It’s a relationship that has established China as Australia’s largest customer – they now buy 80 per cent of our wool clip.
The successful wool trade between Australia and China now sees Australia export 271 million kilograms of the natural fibre to China, a sharp rise from pre-1980 when this figure stood at less than 10 million kilograms.
This year we are seeing a rise in the wool market that producers haven’t experienced in over two decades, so it is fitting that The Woolmark Company and Australian Wool Innovation’s (AWI) marketing team is celebrating more than half a century of a cross-cultural partnership between Australia and China.
Once predominately a manufacturing hub, China in recent years has fast become a large consumer of luxury apparel.
The Chinese textile and apparel market is worth $2.76 billion as part of China’s transformation into a global powerhouse following its decision to open up to the international economy.
With 1.4 billion people driving a new consumer culture and an economy growing at more than seven per cent per year, today it seems the only constant in China is change, but what endures is the country’s vast appetite and passion for Australian Merino wool and its committed relationship with Australian woolgrowers.
To mark the celebration, a commemorative book sharing personal stories from industry stalwarts and those shaping its future has been produced. It has a number of profile pieces with the movers and shakers of this industry over the last 50 years.
One of those industry stalwarts featured in the book is John Roberts, General Manager, Eastern Hemisphere, The Woolmark Company.
Mr Roberts has had a long affiliation with the Chinese wool market being based in Shanghai for a number of years as trade manager for Elders wool. But his experience with the wool industry spans nearly 30 years.
He said the Chinese consumer is now a serious player in the global market.
“They are very discerning, there is no longer this blind faith to a high-end brand, it’s more than that,” Mr Roberts said.
“The consumer in China now is a label turner. They actually want to know where it is from and is it natural. So all those stories that wool tells is becoming really attractive to the middle income Chinese consumer.
“They take a real interest in the whole providence story and where something is from.”
Mr Roberts, who had been dealing with the Australia/China wool trade since 1995, said he always thought China would become a major user of wool.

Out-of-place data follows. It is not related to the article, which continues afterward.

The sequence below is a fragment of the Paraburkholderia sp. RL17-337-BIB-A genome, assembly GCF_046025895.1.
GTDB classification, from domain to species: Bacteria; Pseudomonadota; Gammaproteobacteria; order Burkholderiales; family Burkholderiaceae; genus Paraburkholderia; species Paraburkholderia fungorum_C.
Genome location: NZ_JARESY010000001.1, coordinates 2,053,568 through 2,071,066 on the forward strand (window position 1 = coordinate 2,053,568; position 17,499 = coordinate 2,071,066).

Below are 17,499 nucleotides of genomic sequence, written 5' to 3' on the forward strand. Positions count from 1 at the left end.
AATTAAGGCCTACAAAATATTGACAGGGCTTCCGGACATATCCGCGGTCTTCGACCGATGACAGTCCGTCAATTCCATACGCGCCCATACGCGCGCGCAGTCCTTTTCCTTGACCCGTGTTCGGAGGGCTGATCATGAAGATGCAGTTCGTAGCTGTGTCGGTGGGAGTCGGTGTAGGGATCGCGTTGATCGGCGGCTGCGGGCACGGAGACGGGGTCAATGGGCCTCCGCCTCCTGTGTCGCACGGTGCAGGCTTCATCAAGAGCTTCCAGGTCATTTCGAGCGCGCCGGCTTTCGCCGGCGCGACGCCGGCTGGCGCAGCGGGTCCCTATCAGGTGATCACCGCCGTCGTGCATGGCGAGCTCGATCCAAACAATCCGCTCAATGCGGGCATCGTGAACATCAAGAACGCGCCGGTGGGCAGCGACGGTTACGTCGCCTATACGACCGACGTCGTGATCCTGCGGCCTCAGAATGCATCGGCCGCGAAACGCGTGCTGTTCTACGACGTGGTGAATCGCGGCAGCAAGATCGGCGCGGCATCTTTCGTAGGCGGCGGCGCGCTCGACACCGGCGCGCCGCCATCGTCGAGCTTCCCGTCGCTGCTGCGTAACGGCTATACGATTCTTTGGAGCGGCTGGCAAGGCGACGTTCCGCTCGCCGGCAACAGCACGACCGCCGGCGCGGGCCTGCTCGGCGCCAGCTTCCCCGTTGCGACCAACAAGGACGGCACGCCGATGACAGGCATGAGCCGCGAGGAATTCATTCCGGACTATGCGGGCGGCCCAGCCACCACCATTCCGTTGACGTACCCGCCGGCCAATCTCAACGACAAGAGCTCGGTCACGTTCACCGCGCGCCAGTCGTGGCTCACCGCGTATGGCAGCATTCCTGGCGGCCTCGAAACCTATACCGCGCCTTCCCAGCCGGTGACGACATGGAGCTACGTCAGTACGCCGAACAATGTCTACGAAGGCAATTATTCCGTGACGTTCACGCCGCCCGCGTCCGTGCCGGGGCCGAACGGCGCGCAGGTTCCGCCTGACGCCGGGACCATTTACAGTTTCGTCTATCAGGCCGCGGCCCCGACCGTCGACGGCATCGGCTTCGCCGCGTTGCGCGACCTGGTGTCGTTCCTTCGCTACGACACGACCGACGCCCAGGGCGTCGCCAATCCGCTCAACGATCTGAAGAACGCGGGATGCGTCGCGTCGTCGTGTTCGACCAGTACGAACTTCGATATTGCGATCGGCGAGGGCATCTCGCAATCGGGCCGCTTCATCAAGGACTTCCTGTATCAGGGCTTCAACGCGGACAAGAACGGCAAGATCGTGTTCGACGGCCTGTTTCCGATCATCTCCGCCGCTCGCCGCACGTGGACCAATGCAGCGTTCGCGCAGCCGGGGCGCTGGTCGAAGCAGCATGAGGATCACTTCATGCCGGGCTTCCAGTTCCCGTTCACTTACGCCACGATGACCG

“China has a wonderful textile industry using luxury fibres, so I think it was always in their DNA to use a beautiful fibre like wool,” he said.
“I guess I was originally a bit concerned about their ability to process it as well as the Italians and who would caress it through the supply chain as they took a very industrial approach.
“But then came the time when they really transitioned from being just an industrial user of wool to a really discerning, high quality manufacturer of wool.
“China has a wonderful textile industry using luxury fibres, so I think it was always in their DNA to use a beautiful fibre like wool
“At one point they took over Italy as the biggest buyer of wool finer than 19.5 micron.
“I think that is when everyone started to take China seriously.”
“This is when they stood on their own two feet and people started to realise that his is not just about cheap labour and cheap conversion costs, it’s about a high quality market that is producing high quality goods.”
Mr Roberts said the Chinese have done a lot for the industry from a working capital perspective, with about 90pc of the buyers of wool in China all pay on a letter of credit before shipment.
“When China first started to dominate there was a lot of criticism from Europe, but China would pay before we had even shipped the wool,” he said.
“From a working capital perspective, if your a exporter or a trader, it’s fantastic business.
“A lot of people thought all our eggs were in one basket – that we were too dependant – but in reality they have done a hell of a lot for exporters’ working capital. It allows them to have more money when they are in the auction room.”
He said the the special thing about the relationship with the Chinese is once you have formed a friendship there it really means something.
“It’s a lot more than a signed contract,” Mr Roberts said.
“Trust is an amazing thing over there and it’s not something you buy, you try and earn it.”
In May delegation of Chinese media, industry and influencers visited Australia, to not only experience the origin of wool, but also celebrate the bond between the two countries.
"China continues to remain the single most important buyer of Australian wool," AWI CEO Stuart McCullough said.
"I first started travelling to China as a wool trader in the late-1980s and was convinced from an early stage that the Australian wool industry was going to significantly benefit from the processing capacity of China.
“What evolved across the next 30 years exceeded any expectation I had in those early days.
"The domestic consumption of our fibre is now being driven by the emergence of great affluence in China, which will continue to grow.
“Not only have we the perfect processing partner on our doorstep but we also have the perfect consumption partner."
With increased affluence and a tendency towards leading healthier lifestyles, discerning Chinese consumers are now favouring natural, long-lasting garments.
As a premium and luxurious natural fibre, Australian Merino wool is therefore one of the most coveted fibres in high fashion in China.